GSA Annual Meeting in Denver, Colorado, USA - 2016

Paper No. 127-7
Presentation Time: 3:10 PM


JICHA, Brian R., Department of Geoscience, University of Wisconsin-Madison, 1215 W. Dayton St, Madison, WI 53706 and SINGER, Brad S., Department of Geoscience, University of Wisconsin-Madison, 1215 W. Dayton St, Madison, WI 53076; Department of Geoscience, University of Wisconsin-Madison, 1215 W. Dayton St, Madison, WI 53706,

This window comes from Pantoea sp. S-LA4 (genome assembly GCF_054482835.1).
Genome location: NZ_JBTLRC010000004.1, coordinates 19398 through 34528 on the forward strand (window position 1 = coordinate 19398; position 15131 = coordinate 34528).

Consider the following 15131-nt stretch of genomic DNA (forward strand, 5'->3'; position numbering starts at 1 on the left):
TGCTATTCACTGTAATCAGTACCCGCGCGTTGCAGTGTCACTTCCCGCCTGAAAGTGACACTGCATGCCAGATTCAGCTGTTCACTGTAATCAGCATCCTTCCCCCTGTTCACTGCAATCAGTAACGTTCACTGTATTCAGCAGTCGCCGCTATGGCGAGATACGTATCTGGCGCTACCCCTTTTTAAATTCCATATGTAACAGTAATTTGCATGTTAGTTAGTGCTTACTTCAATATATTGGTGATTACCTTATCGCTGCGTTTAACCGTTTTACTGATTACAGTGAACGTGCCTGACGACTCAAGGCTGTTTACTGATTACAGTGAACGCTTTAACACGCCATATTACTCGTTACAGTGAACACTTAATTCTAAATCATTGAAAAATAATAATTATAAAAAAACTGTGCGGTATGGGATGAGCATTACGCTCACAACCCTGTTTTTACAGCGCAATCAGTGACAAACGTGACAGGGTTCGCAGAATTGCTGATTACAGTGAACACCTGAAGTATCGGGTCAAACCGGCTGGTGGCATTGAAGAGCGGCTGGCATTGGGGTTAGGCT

Many of the most transformative advances in geoscience resulted directly from technological innovations in mass spectrometry. Multi-collector mass spectrometers for 40Ar/39Ar geochronology, equipped with ion counting multipliers and Faraday detectors, are currently revolutionizing our ability to resolve the tempo of magmatic, tectonic, and paleobiologic processes from the Holocene to the age of the Earth. These instruments feature remarkable sensitivity as well as high mass resolving power, such that 36Ar can be partially or fully distinguished from H35Cl and 12C3 at m/e 36. Experiments that would have never been considered feasible using traditional single collector instruments such as incremental heating of single Holocene sanidine phenocrysts and in-situ UV laser dating of Cenozoic fault rocks are now possible. In addition, the ages of key marker horizons, stage boundaries and paleomagnetic transitions spanning the entire geologic timescale are being re-assessed to improve their precision and accuracy. Because the 40Ar/39Ar chronometer is a relative dating technique that relies on calibration against mineral standards of known age, multi-collector data has recently been obtained from several laboratories to precisely determine the ages and evaluate the homogeneity of commonly used standards. Single crystal incremental heating of the Alder Creek sanidine (ACs) standard yields plateaus with ages consistent with the weighted mean of the fusions, suggesting ACs is a viable standard. However, single crystal incremental heating of the Fish Canyon sanidine often do not yield plateaus. Single crystal total fusion dates span ~ 100 ka, which is an unacceptable level of heterogeneity. The 40Ar/39Ar community needs to develop a new set of standard materials to fully capitalize on these technological developments. The FCs results as well as those from several Quaternary to Cretaceous rhyolitic super-eruptions suggest that some crystals reflect pre-eruptive cooling to sub-solidus conditions, accumulation of radiogenic argon, and entrainment immediately prior to or during eruption. New ultra- precise 40Ar/39Ar dates of single sanidine crystals now provide leverage critical to determining an eruptive age, and thus to interpreting the range of U-Pb zircon dates commonly found in rhyolitic lavas and tuffs.